Liverpool Seafarers Centre (LSC) has called on ‘people of all denominations’ to remember seafarers in their prayers on Sea Sunday, which falls on 12 July. The ecumenical charity said it was more vital than ever to support those working on ships, with many left stranded on board during the coronavirus pandemic.
Many seafarers are facing extended contracts, a lack of shore leave and the inability to speak to loved ones because of poor quality, non-existent or expensive wi-fi and internet.
LSC, which has bases in Crosby and Eastham, reported in May the urgent plight of seafarers from India and the Philippines who felt ‘like prisoners’ aboard ship as they were unable to return home owing to flight bans. The next month, the shipping industry warned that travel restrictions had left up to 400,000 crew stranded either at sea or at home.
According to LSC chief executive John Wilson, seafarers have been working hard to deliver protective equipment and medication, as well as the food and other essential supplies needed to keep supermarket shelves stocked. He added: ‘During normal times, the men and women aboard these ships often work long hours in dangerous conditions to carry out their roles. In the current situation, many of these are working with limited shore leave due to quarantine restrictions, leaving them with extended period on board their vessels. Others are stuck at home unable to earn money for their families because crew changes are infrequent during lockdown.’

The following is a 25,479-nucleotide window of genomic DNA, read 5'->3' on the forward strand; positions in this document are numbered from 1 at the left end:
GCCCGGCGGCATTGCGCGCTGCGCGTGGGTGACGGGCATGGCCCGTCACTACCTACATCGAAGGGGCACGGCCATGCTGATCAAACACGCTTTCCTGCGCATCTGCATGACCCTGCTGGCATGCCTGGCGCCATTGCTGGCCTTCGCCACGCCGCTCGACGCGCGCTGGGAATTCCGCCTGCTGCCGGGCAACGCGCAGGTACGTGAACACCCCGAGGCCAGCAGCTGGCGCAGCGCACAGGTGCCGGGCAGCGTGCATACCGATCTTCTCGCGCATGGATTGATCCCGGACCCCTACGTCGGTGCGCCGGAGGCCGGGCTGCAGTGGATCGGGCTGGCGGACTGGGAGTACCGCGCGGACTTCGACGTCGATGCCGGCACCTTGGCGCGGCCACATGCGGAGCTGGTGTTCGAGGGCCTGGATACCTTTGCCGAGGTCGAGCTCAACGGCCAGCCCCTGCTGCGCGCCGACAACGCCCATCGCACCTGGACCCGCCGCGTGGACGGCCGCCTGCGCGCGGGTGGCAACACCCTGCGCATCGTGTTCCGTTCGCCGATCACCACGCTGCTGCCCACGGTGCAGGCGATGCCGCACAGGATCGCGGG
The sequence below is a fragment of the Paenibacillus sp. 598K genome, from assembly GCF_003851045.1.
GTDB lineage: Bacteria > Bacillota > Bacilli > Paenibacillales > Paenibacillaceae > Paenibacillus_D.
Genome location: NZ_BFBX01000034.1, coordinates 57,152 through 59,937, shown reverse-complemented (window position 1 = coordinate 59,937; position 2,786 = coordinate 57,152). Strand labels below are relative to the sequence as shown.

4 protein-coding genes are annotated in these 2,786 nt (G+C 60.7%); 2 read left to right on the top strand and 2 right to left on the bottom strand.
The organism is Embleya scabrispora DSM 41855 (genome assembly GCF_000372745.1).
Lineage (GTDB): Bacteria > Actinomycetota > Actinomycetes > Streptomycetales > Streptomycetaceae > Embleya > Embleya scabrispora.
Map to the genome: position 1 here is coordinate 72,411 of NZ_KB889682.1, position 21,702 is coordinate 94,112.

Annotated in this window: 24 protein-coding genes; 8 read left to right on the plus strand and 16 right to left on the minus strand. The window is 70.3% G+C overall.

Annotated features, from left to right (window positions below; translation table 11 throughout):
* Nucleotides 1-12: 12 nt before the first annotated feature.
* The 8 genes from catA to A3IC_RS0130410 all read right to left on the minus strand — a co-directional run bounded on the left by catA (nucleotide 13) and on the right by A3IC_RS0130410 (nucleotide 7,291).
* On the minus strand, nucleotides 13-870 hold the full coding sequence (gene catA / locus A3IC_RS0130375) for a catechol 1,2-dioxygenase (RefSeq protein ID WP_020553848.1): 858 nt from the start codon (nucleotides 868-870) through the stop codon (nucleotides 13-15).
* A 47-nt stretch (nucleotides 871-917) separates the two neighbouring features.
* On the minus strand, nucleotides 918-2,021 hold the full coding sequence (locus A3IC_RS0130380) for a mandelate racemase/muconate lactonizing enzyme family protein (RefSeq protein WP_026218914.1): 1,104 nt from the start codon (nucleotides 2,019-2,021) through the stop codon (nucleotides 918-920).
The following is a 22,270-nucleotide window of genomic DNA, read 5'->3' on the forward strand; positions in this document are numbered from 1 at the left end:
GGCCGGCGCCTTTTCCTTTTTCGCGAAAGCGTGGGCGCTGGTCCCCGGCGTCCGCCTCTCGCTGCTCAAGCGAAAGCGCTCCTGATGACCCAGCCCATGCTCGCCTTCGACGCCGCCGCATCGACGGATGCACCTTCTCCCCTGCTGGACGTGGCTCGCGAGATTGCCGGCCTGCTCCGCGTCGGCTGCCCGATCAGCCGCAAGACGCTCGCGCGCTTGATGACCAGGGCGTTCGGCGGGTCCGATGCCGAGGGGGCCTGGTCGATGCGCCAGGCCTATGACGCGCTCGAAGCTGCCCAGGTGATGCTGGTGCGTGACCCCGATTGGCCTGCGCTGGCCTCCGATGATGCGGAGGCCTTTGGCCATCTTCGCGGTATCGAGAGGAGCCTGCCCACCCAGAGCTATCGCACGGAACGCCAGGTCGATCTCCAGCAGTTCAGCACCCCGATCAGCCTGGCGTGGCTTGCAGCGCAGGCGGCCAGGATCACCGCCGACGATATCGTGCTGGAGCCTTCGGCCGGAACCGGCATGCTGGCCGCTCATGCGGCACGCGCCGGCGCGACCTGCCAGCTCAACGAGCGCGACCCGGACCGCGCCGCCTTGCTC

He has visited ships during the pandemic to deliver donations from the public, including toiletries, confectionery, puzzles and games, fresh fruit, and recently released CDs and DVDs. Wilson added: “Seafarers are at increased risk of suffering from mental health problems anyway, through long periods away from home, isolation and cramped living conditions. The pressure on their mental health from the Covid-19 crisis is huge and this exacerbates the risk of accident.’
For further information, visit www.liverpoolseafarerscentre.org.